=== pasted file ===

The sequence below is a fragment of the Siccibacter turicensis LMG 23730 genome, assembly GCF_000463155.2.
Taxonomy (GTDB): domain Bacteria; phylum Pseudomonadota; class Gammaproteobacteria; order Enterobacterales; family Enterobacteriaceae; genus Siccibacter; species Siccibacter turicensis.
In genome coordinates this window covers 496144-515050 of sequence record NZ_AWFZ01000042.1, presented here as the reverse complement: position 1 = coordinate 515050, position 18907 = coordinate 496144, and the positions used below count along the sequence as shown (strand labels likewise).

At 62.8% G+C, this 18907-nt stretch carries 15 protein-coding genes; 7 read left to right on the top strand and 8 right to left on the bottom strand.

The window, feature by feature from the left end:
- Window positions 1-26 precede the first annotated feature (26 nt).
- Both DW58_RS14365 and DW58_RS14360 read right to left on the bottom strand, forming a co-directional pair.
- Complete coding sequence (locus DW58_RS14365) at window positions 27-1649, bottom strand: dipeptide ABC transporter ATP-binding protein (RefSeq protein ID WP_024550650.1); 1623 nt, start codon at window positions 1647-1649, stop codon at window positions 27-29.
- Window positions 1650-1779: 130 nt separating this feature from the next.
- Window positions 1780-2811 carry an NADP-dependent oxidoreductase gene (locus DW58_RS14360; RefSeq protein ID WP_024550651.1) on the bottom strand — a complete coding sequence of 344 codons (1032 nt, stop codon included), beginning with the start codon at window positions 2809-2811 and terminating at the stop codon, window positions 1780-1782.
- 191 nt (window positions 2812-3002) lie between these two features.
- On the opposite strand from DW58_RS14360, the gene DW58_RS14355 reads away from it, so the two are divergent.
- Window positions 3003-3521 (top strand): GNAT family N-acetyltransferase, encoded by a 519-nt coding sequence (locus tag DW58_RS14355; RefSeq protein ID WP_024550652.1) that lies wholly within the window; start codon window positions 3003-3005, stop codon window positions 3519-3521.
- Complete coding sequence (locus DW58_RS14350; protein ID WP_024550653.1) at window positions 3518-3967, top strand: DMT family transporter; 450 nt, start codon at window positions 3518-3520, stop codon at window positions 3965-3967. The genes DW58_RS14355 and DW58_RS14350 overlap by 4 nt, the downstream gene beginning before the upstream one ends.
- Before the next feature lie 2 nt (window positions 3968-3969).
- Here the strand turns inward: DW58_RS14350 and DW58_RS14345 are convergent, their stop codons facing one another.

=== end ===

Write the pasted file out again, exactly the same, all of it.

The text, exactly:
The sequence below is a fragment of the Siccibacter turicensis LMG 23730 genome, assembly GCF_000463155.2.
Taxonomy (GTDB): domain Bacteria; phylum Pseudomonadota; class Gammaproteobacteria; order Enterobacterales; family Enterobacteriaceae; genus Siccibacter; species Siccibacter turicensis.
In genome coordinates this window covers 496144-515050 of sequence record NZ_AWFZ01000042.1, presented here as the reverse complement: position 1 = coordinate 515050, position 18907 = coordinate 496144, and the positions used below count along the sequence as shown (strand labels likewise).

At 62.8% G+C, this 18907-nt stretch carries 15 protein-coding genes; 7 read left to right on the top strand and 8 right to left on the bottom strand.

The window, feature by feature from the left end:
- Window positions 1-26 precede the first annotated feature (26 nt).
- Both DW58_RS14365 and DW58_RS14360 read right to left on the bottom strand, forming a co-directional pair.
- Complete coding sequence (locus DW58_RS14365) at window positions 27-1649, bottom strand: dipeptide ABC transporter ATP-binding protein (RefSeq protein ID WP_024550650.1); 1623 nt, start codon at window positions 1647-1649, stop codon at window positions 27-29.
- Window positions 1650-1779: 130 nt separating this feature from the next.
- Window positions 1780-2811 carry an NADP-dependent oxidoreductase gene (locus DW58_RS14360; RefSeq protein ID WP_024550651.1) on the bottom strand — a complete coding sequence of 344 codons (1032 nt, stop codon included), beginning with the start codon at window positions 2809-2811 and terminating at the stop codon, window positions 1780-1782.
- 191 nt (window positions 2812-3002) lie between these two features.
- On the opposite strand from DW58_RS14360, the gene DW58_RS14355 reads away from it, so the two are divergent.
- Window positions 3003-3521 (top strand): GNAT family N-acetyltransferase, encoded by a 519-nt coding sequence (locus tag DW58_RS14355; RefSeq protein ID WP_024550652.1) that lies wholly within the window; start codon window positions 3003-3005, stop codon window positions 3519-3521.
- Complete coding sequence (locus DW58_RS14350; protein ID WP_024550653.1) at window positions 3518-3967, top strand: DMT family transporter; 450 nt, start codon at window positions 3518-3520, stop codon at window positions 3965-3967. The genes DW58_RS14355 and DW58_RS14350 overlap by 4 nt, the downstream gene beginning before the upstream one ends.
- Before the next feature lie 2 nt (window positions 3968-3969).
- Here the strand turns inward: DW58_RS14350 and DW58_RS14345 are convergent, their stop codons facing one another.